Mad Max: Fury Road Gives Its Women A Fighting Chance

BY ELISABETH SHERMAN

WARNING: CONTAINS SPOILERS

Charlize Theron as Furiosa

Charlize Theron as Furiosa

I don't believe, as some movie critics have stated, that Mad Max: Fury Road is about female empowerment. A more accurate description would be to say that it's about women reclaiming their humanity. There's a difference. 'Female empowerment' concerns itself with gender in particular (just a small slice of what makes up a person's identity); in reality the women at the center of this film flee slavery from the movie’s villain as a means to become more whole, complete people.


They aren't passive witnesses to their own fate.


In popular culture, women are portrayed as nurturers, but never as soldiers. George Miller makes the very simple choice—though strangely under practiced—to give his female characters traits borrowed from both of these personas. In short, he simply wrote each character as a complex person, regardless of gender.  Even Max, who is left intentionally flat, is conflicted about whether or not he wants to risk helping Charlize Theron’s character, Furiosa.  

Furiosa is the leader of this band of escaped women. They decide to take back agency over their lives, who decide that they’ve had enough of the roles assigned to them by the men in power, who reject victimhood to fight for their right to freedom—both physical as well as mental. They aren't passive witnesses to their own fate.


Their mantra? “We are not things.”


In one scene, one of the women, who is pregnant, bursts out of hiding to block a gun shot aimed at Furiosa. **SPOILER: The same woman is eventually killed saving Max, and later, there's a graphic scene in which one of the villain’s henchmen cuts her unborn baby—also dead—out of her. My mind lingered with this scene for a long time. This woman took her fate into her own hands, and risked the supposedly most sacred duty of motherhood, to take control of her life. In the last moments before her death she had the ultimate authority over her fate—removing the power from her oppressors by making a choice that might kill her. It's a violent and compelling statement: these women would rather die than be forced to live a life they didn't choose. Their mantra? “We are not things.”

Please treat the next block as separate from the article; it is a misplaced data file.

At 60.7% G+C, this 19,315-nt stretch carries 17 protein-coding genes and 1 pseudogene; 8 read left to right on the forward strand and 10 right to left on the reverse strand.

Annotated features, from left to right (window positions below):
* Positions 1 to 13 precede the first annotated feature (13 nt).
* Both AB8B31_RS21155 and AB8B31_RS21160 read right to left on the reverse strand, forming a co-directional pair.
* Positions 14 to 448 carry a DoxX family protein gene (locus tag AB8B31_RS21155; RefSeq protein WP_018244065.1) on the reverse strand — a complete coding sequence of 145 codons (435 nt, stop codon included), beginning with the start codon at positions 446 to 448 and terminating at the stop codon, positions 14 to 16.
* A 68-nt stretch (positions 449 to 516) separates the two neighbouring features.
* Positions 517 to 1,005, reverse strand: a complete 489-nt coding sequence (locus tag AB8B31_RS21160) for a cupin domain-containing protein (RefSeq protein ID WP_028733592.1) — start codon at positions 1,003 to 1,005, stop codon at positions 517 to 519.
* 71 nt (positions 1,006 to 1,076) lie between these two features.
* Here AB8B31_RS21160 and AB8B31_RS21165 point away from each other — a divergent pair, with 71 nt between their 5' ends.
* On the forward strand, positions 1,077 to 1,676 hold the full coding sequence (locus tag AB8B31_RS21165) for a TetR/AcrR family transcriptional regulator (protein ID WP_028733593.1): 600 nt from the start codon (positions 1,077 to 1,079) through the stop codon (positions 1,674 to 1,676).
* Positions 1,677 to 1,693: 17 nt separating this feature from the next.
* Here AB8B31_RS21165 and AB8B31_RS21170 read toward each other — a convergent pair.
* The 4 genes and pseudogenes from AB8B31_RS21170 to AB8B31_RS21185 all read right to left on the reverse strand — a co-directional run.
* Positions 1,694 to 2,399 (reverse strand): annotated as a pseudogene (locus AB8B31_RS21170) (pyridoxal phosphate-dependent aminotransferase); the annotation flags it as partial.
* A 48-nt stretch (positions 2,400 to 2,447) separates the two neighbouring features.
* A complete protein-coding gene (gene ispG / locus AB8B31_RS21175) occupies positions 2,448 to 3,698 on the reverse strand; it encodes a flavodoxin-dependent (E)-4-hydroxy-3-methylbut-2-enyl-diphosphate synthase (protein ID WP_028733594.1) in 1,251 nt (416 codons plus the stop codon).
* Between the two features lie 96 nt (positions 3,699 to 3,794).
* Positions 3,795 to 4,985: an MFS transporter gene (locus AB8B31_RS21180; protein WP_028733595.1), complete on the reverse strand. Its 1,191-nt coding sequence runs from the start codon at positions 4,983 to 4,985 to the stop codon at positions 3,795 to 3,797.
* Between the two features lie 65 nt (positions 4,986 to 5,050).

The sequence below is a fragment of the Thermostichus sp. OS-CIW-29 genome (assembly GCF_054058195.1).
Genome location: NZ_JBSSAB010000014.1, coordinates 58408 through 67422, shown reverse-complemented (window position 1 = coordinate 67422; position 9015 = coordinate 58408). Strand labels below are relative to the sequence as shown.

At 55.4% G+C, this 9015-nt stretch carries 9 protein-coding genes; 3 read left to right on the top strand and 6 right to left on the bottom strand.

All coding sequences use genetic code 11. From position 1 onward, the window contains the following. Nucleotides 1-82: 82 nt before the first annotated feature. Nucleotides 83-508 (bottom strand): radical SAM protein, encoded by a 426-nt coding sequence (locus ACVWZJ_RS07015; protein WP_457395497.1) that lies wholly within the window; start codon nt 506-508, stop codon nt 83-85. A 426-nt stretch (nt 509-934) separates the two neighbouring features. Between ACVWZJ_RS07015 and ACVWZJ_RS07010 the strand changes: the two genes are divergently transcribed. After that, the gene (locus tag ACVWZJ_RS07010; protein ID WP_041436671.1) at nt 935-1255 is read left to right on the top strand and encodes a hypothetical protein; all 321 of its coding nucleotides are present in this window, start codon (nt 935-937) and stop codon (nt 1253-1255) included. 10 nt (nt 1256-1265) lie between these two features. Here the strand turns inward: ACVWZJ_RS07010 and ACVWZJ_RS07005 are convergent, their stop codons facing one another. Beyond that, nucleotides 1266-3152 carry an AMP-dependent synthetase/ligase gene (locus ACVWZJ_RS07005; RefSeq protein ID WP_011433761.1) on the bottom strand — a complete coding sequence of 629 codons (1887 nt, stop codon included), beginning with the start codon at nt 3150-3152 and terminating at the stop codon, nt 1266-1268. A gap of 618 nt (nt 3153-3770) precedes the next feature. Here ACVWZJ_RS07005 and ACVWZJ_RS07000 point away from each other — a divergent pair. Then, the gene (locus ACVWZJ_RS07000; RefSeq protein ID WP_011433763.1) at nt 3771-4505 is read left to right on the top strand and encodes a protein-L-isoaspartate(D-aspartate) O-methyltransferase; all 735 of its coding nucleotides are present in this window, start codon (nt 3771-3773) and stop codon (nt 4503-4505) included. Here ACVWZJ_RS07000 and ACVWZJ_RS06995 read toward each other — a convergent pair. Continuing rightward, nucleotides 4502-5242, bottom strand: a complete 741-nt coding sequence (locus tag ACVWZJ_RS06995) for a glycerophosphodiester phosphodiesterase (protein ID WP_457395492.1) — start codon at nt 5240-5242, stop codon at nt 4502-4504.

Women are accomplished fighters, and committed survivors. We’ve been struggling against power structures that demand we remain submissive since the invention of society. George Miller has made a movie that recognizes our innate warrior-like tendencies. That was thrilling in itself. I’m not asking for women to completely replace men as the new action heroes, or saying that any sign of fear or femininity in a female protagonist is a step backward for Hollywood. My point is that I want to see true representations of the infinite personas that women can take on in movies. There isn’t a lot of speaking in this movie, but it’s actions that matter: these female characters aim to dismantle an entire societal system of oppression—and they succeed, their various romantic entanglements merely an afterthought as they (literally) rise to power.  A revolutionary and entirely humanizing message for women.